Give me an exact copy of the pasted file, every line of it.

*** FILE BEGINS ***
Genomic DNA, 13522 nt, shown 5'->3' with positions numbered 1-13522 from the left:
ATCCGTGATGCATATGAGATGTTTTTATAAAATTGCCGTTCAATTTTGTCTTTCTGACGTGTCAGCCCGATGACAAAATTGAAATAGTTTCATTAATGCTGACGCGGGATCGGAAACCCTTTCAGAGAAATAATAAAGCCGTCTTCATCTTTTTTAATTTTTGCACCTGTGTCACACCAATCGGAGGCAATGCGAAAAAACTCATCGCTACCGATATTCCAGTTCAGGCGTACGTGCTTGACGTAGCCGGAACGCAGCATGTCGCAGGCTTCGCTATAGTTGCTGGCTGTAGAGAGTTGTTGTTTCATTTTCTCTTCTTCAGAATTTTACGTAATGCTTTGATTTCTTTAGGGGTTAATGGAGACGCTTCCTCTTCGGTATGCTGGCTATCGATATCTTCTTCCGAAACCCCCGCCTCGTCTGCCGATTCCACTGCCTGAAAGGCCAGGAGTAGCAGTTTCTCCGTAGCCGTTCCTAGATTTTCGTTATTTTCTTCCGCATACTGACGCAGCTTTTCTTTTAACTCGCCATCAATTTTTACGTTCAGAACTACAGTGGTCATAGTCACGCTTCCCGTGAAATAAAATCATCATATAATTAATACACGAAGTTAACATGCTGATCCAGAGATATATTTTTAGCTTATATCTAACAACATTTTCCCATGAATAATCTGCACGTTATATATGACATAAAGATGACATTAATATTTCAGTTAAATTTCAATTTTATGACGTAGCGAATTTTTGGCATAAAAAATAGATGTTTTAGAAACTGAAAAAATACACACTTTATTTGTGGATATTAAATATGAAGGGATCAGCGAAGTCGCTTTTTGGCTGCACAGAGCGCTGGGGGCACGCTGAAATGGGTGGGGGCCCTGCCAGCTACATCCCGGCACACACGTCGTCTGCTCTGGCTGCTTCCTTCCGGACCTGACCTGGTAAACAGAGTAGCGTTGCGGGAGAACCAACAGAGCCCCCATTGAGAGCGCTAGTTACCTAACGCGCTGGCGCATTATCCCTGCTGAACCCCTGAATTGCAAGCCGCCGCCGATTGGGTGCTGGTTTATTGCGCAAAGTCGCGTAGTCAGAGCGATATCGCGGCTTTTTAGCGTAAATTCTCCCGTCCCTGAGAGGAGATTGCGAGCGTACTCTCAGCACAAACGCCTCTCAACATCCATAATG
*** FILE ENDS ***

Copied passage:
Genomic DNA, 13522 nt, shown 5'->3' with positions numbered 1-13522 from the left:
ATCCGTGATGCATATGAGATGTTTTTATAAAATTGCCGTTCAATTTTGTCTTTCTGACGTGTCAGCCCGATGACAAAATTGAAATAGTTTCATTAATGCTGACGCGGGATCGGAAACCCTTTCAGAGAAATAATAAAGCCGTCTTCATCTTTTTTAATTTTTGCACCTGTGTCACACCAATCGGAGGCAATGCGAAAAAACTCATCGCTACCGATATTCCAGTTCAGGCGTACGTGCTTGACGTAGCCGGAACGCAGCATGTCGCAGGCTTCGCTATAGTTGCTGGCTGTAGAGAGTTGTTGTTTCATTTTCTCTTCTTCAGAATTTTACGTAATGCTTTGATTTCTTTAGGGGTTAATGGAGACGCTTCCTCTTCGGTATGCTGGCTATCGATATCTTCTTCCGAAACCCCCGCCTCGTCTGCCGATTCCACTGCCTGAAAGGCCAGGAGTAGCAGTTTCTCCGTAGCCGTTCCTAGATTTTCGTTATTTTCTTCCGCATACTGACGCAGCTTTTCTTTTAACTCGCCATCAATTTTTACGTTCAGAACTACAGTGGTCATAGTCACGCTTCCCGTGAAATAAAATCATCATATAATTAATACACGAAGTTAACATGCTGATCCAGAGATATATTTTTAGCTTATATCTAACAACATTTTCCCATGAATAATCTGCACGTTATATATGACATAAAGATGACATTAATATTTCAGTTAAATTTCAATTTTATGACGTAGCGAATTTTTGGCATAAAAAATAGATGTTTTAGAAACTGAAAAAATACACACTTTATTTGTGGATATTAAATATGAAGGGATCAGCGAAGTCGCTTTTTGGCTGCACAGAGCGCTGGGGGCACGCTGAAATGGGTGGGGGCCCTGCCAGCTACATCCCGGCACACACGTCGTCTGCTCTGGCTGCTTCCTTCCGGACCTGACCTGGTAAACAGAGTAGCGTTGCGGGAGAACCAACAGAGCCCCCATTGAGAGCGCTAGTTACCTAACGCGCTGGCGCATTATCCCTGCTGAACCCCTGAATTGCAAGCCGCCGCCGATTGGGTGCTGGTTTATTGCGCAAAGTCGCGTAGTCAGAGCGATATCGCGGCTTTTTAGCGTAAATTCTCCCGTCCCTGAGAGGAGATTGCGAGCGTACTCTCAGCACAAACGCCTCTCAACATCCATAATG